Ecclesiastical life flourished in all organized forms on both sides of the Lower Danube. However, national metropoles and Metropolitanates for the Romanians north of the Lower Danube were only created in the late 13th century and early 14th century, according to the political developments there. Many religious texts were to be periodically transcribed until the 16th century in Old Church Slavonic only, perhaps as a reaction against Catholic missionarism active mainly alongside, and sometimes even through the military adventures of the Hungarian Apostolic Kingdom. However, important Romanian translations certainly circulated, including the famous Codicele Voroneţean. The famous Bucharest Bible - Biblia de la Bucureşti, the first complete Romanian translation of the Bible in the late 17th century, published in 1688 during the reign of Şerban Cantacuzino (regnabat 1678-1688 in Wallachia) is a mature, somptuous work. Its cultural import is not unlike that of King James Version for the English language. This could not have been achieved without many previous (and perhaps as yet unknown) anonymous translation work. For this, a wealth of Byzantine manuscripts, brought north of the Danube in the "Byzance after Byzance" movement described by famous historian Nicolae Iorga is an outstanding proof.

Although most of the time under foreign suzerainty (under the Ottoman Turks in Moldavia and Wallachia and under the Hungarian rule in Transylvania), Romanians characteristically kept their orthodox faith as part of their national identity.

Habsburgs attempted to persuade orthodox clergymen to join the Uniate Church

In 1698 in Transylvania, a small part of the Romanian Orthodox Church granted ecclesiastical authority to the Pope, but kept all of their orthodox traditions and even every single instatiation of their day-to-day religious life. It was therefore only a politically motivated movement, in order to obtain the much needed equality of rights with to the Catholics. Indeed, by becoming members of the "Greek-rite Roman Catholics" church, a minority of Romanians in Transylvania - ethnically always the majority of the population there, eventually managed to be treated as a nation by the occupation forces, in the likes of the three minorities collectively known under the syntagm of Unio Trium Nationum. The counterpart of this half-measure was the arival of Jesuits in Transylvania, with not always the best consequences for the Romanian national rights.

Recent History

Fully Autocephalous since 1885 the Romanian Orthodox Church is part of the spiritual, political and national identity of Romanians. All opinion polls fail to single out another institution that Romanians would trust more than the Romanian Orthodox Church.

Canonical Status

The Romanian Orthodox Church is organized as the Romanian Patriarchy. The highest hyerarchical, canonical and dogmatical authority of the Romanian Orthodox Church is the Holy Synod.


There are five Metropolitanates and ten archbishoprics in Romania, and more than twelve thousand priests and deacons, servant fathers of ancient altars from parishes, monasteries and social centres. Almost 400 monasteries exist inside the country for some 3,500 monks and 5,000 nuns. Three Diasporan Metropolitanates and two Diasporan Bishoprics function outside Romania proper. As of 2004, there are, inside Romania, fifteen theological universities where more than ten thousand students (some of them from Bessarabia, Bukovina and Serbia benefiting from a few Romanian fellowships) currently study for a doctoral degree. More than 14,500 churches (traditionally named lăcaşe de cult) exist in Romania for the Romanian Orthodox believers. As of 2002, almost 1,000 of these were either in the process of being built or rebuilt.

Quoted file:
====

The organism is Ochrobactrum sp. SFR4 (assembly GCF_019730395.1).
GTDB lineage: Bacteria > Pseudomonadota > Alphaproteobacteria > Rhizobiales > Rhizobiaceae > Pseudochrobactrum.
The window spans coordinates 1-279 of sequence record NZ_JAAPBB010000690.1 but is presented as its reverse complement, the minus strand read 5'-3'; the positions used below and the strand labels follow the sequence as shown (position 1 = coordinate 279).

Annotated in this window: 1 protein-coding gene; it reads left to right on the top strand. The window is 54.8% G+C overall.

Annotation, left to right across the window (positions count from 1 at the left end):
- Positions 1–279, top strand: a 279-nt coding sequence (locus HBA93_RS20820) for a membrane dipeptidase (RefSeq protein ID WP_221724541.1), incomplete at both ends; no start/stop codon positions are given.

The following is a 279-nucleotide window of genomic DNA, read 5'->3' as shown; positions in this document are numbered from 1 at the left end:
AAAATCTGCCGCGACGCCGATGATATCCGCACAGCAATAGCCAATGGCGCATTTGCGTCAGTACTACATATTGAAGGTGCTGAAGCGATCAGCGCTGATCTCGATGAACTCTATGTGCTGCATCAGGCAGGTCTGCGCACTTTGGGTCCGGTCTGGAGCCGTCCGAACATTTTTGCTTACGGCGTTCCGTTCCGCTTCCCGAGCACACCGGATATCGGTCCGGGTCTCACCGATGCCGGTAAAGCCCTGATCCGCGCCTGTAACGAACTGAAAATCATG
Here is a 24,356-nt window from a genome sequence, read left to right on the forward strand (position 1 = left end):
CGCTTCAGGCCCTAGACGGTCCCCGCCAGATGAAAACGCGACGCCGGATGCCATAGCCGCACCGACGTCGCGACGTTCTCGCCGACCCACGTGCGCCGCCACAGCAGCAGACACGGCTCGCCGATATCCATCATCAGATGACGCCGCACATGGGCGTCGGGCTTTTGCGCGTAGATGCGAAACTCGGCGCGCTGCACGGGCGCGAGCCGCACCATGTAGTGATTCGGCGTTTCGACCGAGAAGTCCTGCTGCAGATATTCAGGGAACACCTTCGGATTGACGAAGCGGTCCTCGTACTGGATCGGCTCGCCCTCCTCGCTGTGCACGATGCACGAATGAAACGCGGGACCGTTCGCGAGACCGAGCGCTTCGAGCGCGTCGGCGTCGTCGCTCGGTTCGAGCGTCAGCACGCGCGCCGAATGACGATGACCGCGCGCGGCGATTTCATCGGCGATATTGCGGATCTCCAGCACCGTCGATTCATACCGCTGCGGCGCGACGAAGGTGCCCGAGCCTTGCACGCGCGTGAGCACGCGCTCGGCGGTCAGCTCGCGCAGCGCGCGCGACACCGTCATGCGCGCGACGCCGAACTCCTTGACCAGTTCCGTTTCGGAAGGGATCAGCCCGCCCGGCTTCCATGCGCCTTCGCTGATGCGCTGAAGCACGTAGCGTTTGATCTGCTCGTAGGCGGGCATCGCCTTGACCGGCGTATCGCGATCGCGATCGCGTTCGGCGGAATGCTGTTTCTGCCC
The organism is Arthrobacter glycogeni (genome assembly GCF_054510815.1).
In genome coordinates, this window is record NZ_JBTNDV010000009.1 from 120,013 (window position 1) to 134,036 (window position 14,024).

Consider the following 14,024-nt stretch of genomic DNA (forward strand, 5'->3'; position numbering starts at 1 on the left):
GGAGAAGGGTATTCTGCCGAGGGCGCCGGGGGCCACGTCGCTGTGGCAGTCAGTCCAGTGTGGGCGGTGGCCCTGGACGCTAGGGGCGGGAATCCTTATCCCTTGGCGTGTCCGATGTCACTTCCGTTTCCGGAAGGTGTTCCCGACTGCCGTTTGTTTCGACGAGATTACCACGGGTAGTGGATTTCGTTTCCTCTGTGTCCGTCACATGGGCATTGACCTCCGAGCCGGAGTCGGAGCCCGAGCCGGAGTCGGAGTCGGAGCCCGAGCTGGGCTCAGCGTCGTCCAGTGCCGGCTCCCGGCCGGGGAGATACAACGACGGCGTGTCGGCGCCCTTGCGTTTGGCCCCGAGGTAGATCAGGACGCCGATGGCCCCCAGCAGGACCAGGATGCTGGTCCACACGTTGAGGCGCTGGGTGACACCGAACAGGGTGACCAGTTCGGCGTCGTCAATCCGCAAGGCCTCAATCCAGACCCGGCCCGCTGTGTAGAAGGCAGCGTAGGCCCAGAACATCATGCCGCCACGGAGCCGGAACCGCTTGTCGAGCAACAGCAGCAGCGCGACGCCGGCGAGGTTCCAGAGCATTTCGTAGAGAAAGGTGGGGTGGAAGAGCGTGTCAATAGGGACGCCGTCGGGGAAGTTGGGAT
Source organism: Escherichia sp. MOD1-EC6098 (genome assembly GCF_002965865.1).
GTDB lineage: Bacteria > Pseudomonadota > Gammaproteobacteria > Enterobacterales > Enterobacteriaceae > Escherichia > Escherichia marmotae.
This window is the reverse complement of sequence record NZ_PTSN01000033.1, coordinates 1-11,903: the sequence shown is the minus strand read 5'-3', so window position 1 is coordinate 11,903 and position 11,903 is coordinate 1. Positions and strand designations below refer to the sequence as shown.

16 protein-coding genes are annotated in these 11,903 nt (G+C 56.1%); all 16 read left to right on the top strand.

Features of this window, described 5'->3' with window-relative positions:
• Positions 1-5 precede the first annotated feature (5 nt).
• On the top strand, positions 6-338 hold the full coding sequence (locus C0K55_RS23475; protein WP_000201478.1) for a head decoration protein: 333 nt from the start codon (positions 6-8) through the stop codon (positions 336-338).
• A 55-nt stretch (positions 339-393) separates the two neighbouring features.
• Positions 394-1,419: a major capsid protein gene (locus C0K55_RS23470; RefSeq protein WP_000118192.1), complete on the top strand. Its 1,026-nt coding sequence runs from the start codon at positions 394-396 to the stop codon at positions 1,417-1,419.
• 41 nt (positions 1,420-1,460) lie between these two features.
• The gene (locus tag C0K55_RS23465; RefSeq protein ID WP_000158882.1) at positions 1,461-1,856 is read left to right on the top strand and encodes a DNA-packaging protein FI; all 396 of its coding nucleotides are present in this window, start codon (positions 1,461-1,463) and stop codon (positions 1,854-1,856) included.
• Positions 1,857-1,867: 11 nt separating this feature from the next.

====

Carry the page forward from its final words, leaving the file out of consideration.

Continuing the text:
Famous Romanian Orthodox Theologians

Father Dumitru Staniloae (floruit 1903 - 1993) is widely regarded by famous specialists of all denominations as the greatest theologian of the 20th century. His other opus magnum, outside the real duhovnicesc (deepest spiritual) opus, is the 45-year-long perfected collection also known as the Romanian Philocaly.


Miron, Nicodim, Iustinian and Iustin were the historical Patriarchs of the Romanian Patriarchy.

Important Living Figures of the Romanian Orthodox Church

  • Prea Fericitul (His Beatitude) Patriarch Teoctist, Archbishop of Bucharest, Metropolitan of Ungro-Vlachia (Muntenia or Wallachia and Dobrogea or Dobrudja) and Patriarch of All of the Romanian Orthodox Church, Locum Tenens of Caesarea in Cappadocia
  • Înalt Prea Sfinţitul (His Eminence) † Petru, Metropolitan of Bessarabia
  • Înalt Prea Sfinţitul (His Eminence) † Daniel, Metropolitan of Moldova and Bukovina
  • Înalt Prea Sfinţitul (His Eminence) † Iosif, Archbishop of Paris and Metropolitan of France, Western and Southern Europe
  • Înalt Prea Sfinţitul (His Eminence) † Serafim, Metropolitan of Germany and Central Europe
  • Înalt Prea Sfinţitul (His Eminence) † Nicolae The Most Reverend Archbishop of America and Canada
  • Prea Sfinţitul (His Grace) Laurenţiu, Locum Tenens Bishop/Vicar of Vârşeţ
  • Ieromonahul Rafail Noica

Very Selective Bibliography

Mircea Păcurariu, Istoria Bisericii Ortodoxe Române, Sophia, Bucureşti, 2000 (the standard text in Romanian, well updated, complete, superbly printed - an excellent reference.)

External links


From Wikipedia, the free encyclopedia. 
Modified by Geona